By contrast, McGaughey believes Saarland, last year's Remsen Stakes winner, is a legitimate, two-turn horse. The trouble with Saarland is that he fell behind in his training last month when Gulfstream's track was deep and tiring. "I didn't know where I was with him," McGaughey said. McGaughey wants to get an allowance race into Saarland at Gulfstream, then head to New York for races such as the one-mile Gotham Stakes on March 17, and 1 1/8-mile Wood Memorial on April 11.
The road to the Derby is usually clogged with runners from trainers like Bob Baffert, D. Wayne Lukas, Elliott Walden, and Nick Zito, but Baffert and Lukas, in particular, have precious little this year, despite nominating 19 (Lukas) and 14 (Baffert) horses to the Triple Crown. Lukas does not have one horse worthy of inclusion in the top 25.
When a reporter called Baffert to ask about his Derby contenders, Baffert replied, "You've got the wrong barn."
Baffert's lone representative among the top 25 is Danthebluegrassman, who comes off successive stakes wins at Golden Gate Fields. In his last start, Danthebluegrassman beat the Jerry Hollendorfer-trained pair of Cappuchino and U S S Tinosa, both of whom subsequently won stakes races.
"They both ran well," Hollendorfer said of last weekend's stakes victories. "At this stage, I'm pleased with their progress."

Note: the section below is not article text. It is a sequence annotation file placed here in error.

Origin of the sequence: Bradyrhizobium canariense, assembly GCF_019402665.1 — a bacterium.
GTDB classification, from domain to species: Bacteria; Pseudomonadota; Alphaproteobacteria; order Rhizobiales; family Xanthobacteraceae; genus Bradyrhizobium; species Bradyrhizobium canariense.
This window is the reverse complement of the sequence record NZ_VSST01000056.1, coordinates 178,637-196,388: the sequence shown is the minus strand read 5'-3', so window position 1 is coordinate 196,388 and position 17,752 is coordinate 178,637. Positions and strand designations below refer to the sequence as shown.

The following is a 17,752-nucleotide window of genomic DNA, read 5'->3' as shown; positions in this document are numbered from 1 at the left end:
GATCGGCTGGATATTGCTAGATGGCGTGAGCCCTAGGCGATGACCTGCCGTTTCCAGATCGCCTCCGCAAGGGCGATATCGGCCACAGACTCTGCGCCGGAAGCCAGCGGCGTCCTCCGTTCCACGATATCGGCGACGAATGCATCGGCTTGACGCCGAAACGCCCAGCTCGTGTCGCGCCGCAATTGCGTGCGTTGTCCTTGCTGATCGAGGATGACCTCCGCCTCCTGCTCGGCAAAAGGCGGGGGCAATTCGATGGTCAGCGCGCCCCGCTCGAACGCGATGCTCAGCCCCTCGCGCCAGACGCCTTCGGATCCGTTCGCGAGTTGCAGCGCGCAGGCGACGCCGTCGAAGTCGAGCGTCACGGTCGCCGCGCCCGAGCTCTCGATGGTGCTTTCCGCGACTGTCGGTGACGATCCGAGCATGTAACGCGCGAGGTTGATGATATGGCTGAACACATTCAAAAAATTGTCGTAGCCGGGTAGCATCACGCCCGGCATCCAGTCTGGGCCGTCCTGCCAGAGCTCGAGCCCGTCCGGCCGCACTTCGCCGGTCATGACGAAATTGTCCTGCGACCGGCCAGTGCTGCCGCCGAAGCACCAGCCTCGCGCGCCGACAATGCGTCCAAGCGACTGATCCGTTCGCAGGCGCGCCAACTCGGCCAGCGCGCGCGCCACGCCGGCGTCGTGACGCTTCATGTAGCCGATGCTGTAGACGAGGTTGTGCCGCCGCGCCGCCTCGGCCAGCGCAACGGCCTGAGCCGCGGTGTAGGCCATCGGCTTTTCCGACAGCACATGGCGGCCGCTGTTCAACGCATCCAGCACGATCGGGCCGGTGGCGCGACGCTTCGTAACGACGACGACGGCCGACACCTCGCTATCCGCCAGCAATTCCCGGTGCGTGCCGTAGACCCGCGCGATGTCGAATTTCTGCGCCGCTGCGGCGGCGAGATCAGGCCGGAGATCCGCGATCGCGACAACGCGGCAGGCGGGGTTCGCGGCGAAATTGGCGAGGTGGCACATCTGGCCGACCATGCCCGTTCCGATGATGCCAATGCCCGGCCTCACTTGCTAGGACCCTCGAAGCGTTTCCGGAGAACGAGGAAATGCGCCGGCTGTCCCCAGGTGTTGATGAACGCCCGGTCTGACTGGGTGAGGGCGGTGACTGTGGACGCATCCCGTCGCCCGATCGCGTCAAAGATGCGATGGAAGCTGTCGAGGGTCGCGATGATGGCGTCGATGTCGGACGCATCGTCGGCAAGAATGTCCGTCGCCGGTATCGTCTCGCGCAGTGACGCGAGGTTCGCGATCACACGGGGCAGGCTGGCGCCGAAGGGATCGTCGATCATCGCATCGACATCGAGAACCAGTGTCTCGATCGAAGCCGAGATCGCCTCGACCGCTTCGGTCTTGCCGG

This year, he's ahead of the curve.
Trainer Kenny McPeek, with Repent and Harlan's Holiday, has two of the top four horses among the Derby Watch's top 25. Three of the top 20 horses - Johannesburg, King's Consul, and Tempera - are wintering overseas, an unprecedented number.
Familiar Triple Crown training stalwarts Bob Baffert and D. Wayne Lukas are in dire straits right now. Baffert has just one horse (Danthebluegrassman) on the list, Lukas none. Of particular note here is the Baffert-trained Officer. Although he is nominated to the Triple Crown, he only recently returned to training, and the Derby Watch board of directors felt he should be left off the list until he proves the Derby is an attainable goal. Bobby Frankel lost top contender Labamta Babe to injury after his win over Siphonic in the Santa Catalina.
ON THE BUBBLE
Because this year's crop is so inexperienced and largely unaccomplished, a number of horses could have filled out the final five spots. Those who just barely missed the cut include D'Coach, Canadian Grade 1 winner Changeintheweather, recent Gulfstream allowance winners Personal Reward and Speed Hunter, and Mayakovsky, who showed much promise last year at 2 before heading to the sidelines. He is scheduled to return to action next month at Santa Anita.